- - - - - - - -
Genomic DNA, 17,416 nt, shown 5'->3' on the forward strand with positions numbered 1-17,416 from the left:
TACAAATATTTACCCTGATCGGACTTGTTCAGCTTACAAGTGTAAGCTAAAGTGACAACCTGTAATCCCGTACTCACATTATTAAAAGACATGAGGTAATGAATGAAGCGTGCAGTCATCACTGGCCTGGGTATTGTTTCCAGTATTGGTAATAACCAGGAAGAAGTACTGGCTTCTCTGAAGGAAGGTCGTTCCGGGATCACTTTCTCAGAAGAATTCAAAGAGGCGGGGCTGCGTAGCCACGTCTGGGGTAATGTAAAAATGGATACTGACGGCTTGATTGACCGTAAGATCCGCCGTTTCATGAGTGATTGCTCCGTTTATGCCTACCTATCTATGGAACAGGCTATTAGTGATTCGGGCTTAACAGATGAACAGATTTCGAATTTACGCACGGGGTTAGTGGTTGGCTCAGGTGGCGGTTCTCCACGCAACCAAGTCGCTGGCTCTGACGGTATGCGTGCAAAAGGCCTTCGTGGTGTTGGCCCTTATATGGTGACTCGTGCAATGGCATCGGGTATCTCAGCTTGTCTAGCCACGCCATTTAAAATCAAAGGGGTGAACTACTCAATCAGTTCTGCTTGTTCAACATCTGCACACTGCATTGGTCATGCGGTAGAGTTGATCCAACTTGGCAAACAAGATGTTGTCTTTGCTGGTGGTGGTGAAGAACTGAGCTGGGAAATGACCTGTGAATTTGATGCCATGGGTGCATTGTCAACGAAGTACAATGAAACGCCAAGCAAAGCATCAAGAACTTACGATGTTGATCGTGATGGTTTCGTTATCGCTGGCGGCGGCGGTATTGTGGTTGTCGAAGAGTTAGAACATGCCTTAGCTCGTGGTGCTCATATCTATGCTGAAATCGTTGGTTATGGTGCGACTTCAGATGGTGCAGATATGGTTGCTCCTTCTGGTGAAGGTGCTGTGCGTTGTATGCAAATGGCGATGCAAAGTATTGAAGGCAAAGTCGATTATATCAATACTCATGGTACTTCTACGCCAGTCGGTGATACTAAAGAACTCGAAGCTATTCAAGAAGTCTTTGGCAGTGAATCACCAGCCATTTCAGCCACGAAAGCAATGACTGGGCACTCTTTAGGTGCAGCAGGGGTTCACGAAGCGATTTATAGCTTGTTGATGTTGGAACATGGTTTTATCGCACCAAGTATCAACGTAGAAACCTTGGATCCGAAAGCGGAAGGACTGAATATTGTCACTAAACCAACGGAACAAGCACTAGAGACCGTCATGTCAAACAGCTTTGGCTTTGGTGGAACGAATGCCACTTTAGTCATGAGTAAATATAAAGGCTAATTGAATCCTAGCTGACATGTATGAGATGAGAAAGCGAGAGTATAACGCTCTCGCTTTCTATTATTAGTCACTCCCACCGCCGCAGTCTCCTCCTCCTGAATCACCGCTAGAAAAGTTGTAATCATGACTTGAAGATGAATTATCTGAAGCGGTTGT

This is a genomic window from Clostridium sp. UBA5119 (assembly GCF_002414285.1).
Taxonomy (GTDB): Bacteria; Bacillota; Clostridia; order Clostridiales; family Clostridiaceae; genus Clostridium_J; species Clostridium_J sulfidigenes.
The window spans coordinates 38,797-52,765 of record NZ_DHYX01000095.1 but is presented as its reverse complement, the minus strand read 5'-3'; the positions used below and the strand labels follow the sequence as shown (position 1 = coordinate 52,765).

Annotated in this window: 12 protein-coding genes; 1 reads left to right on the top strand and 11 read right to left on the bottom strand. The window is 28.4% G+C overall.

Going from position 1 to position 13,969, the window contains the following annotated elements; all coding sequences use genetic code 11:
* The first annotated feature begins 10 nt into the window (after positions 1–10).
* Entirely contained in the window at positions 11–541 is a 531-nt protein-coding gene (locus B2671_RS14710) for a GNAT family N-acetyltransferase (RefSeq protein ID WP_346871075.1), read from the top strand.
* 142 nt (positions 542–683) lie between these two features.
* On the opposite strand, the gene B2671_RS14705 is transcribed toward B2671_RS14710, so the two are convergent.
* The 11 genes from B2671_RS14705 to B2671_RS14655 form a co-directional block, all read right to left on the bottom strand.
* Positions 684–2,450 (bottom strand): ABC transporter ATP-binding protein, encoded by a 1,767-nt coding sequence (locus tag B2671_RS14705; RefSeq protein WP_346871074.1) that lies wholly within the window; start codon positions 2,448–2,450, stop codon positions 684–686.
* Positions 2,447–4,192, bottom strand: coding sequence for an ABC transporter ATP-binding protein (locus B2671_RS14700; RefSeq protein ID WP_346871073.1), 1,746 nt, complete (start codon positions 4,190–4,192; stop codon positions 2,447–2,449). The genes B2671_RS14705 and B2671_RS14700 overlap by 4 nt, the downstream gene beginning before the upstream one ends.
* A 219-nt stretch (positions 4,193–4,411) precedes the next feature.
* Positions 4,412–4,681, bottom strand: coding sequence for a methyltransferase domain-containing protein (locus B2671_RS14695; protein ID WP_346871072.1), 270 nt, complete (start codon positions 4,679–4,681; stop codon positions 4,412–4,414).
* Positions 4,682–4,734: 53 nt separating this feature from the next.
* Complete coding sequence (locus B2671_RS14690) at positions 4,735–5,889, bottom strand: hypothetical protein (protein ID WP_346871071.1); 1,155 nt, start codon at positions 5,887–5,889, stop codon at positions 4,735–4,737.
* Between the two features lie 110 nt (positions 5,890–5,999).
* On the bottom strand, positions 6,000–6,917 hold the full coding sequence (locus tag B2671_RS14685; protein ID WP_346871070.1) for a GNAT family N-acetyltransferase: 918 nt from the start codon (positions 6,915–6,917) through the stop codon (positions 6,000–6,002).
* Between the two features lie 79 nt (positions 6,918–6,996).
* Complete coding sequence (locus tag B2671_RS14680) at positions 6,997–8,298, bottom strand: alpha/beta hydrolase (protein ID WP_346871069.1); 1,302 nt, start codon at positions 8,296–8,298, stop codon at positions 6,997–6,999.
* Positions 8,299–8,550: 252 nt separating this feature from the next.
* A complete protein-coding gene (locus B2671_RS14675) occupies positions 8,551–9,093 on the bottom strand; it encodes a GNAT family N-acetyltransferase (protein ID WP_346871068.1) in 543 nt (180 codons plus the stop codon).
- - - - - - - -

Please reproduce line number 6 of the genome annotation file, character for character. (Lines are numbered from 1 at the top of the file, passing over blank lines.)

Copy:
Annotated in this window: 12 protein-coding genes; 1 reads left to right on the top strand and 11 read right to left on the bottom strand. The window is 28.4% G+C overall.